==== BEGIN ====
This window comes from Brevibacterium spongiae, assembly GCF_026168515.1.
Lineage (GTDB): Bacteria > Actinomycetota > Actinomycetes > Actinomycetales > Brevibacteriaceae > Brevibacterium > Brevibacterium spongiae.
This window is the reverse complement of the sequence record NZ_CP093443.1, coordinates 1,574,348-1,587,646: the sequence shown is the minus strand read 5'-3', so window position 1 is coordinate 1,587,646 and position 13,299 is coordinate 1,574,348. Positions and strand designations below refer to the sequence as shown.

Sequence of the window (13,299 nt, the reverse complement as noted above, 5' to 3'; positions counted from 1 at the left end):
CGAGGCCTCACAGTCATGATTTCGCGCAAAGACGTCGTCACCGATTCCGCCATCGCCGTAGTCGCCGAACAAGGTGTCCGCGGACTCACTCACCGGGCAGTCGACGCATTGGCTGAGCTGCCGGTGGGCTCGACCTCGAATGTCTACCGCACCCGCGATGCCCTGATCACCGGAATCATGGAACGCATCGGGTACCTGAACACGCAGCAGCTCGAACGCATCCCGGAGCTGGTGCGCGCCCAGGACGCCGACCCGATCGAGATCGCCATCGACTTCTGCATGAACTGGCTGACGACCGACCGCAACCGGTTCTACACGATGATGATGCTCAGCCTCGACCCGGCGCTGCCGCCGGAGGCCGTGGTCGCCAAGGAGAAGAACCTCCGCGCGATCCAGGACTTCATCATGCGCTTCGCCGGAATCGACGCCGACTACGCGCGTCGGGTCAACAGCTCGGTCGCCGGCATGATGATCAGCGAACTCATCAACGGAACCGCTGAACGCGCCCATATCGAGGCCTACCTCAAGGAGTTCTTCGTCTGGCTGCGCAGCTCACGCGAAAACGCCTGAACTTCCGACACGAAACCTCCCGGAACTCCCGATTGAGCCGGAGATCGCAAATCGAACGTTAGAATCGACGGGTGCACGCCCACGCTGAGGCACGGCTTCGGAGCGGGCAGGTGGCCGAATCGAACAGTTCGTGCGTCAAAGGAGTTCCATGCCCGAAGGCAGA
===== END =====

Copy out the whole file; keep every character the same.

This window comes from Brevibacterium spongiae, assembly GCF_026168515.1.
Lineage (GTDB): Bacteria > Actinomycetota > Actinomycetes > Actinomycetales > Brevibacteriaceae > Brevibacterium > Brevibacterium spongiae.
This window is the reverse complement of the sequence record NZ_CP093443.1, coordinates 1,574,348-1,587,646: the sequence shown is the minus strand read 5'-3', so window position 1 is coordinate 1,587,646 and position 13,299 is coordinate 1,574,348. Positions and strand designations below refer to the sequence as shown.

Sequence of the window (13,299 nt, the reverse complement as noted above, 5' to 3'; positions counted from 1 at the left end):
CGAGGCCTCACAGTCATGATTTCGCGCAAAGACGTCGTCACCGATTCCGCCATCGCCGTAGTCGCCGAACAAGGTGTCCGCGGACTCACTCACCGGGCAGTCGACGCATTGGCTGAGCTGCCGGTGGGCTCGACCTCGAATGTCTACCGCACCCGCGATGCCCTGATCACCGGAATCATGGAACGCATCGGGTACCTGAACACGCAGCAGCTCGAACGCATCCCGGAGCTGGTGCGCGCCCAGGACGCCGACCCGATCGAGATCGCCATCGACTTCTGCATGAACTGGCTGACGACCGACCGCAACCGGTTCTACACGATGATGATGCTCAGCCTCGACCCGGCGCTGCCGCCGGAGGCCGTGGTCGCCAAGGAGAAGAACCTCCGCGCGATCCAGGACTTCATCATGCGCTTCGCCGGAATCGACGCCGACTACGCGCGTCGGGTCAACAGCTCGGTCGCCGGCATGATGATCAGCGAACTCATCAACGGAACCGCTGAACGCGCCCATATCGAGGCCTACCTCAAGGAGTTCTTCGTCTGGCTGCGCAGCTCACGCGAAAACGCCTGAACTTCCGACACGAAACCTCCCGGAACTCCCGATTGAGCCGGAGATCGCAAATCGAACGTTAGAATCGACGGGTGCACGCCCACGCTGAGGCACGGCTTCGGAGCGGGCAGGTGGCCGAATCGAACAGTTCGTGCGTCAAAGGAGTTCCATGCCCGAAGGCAGA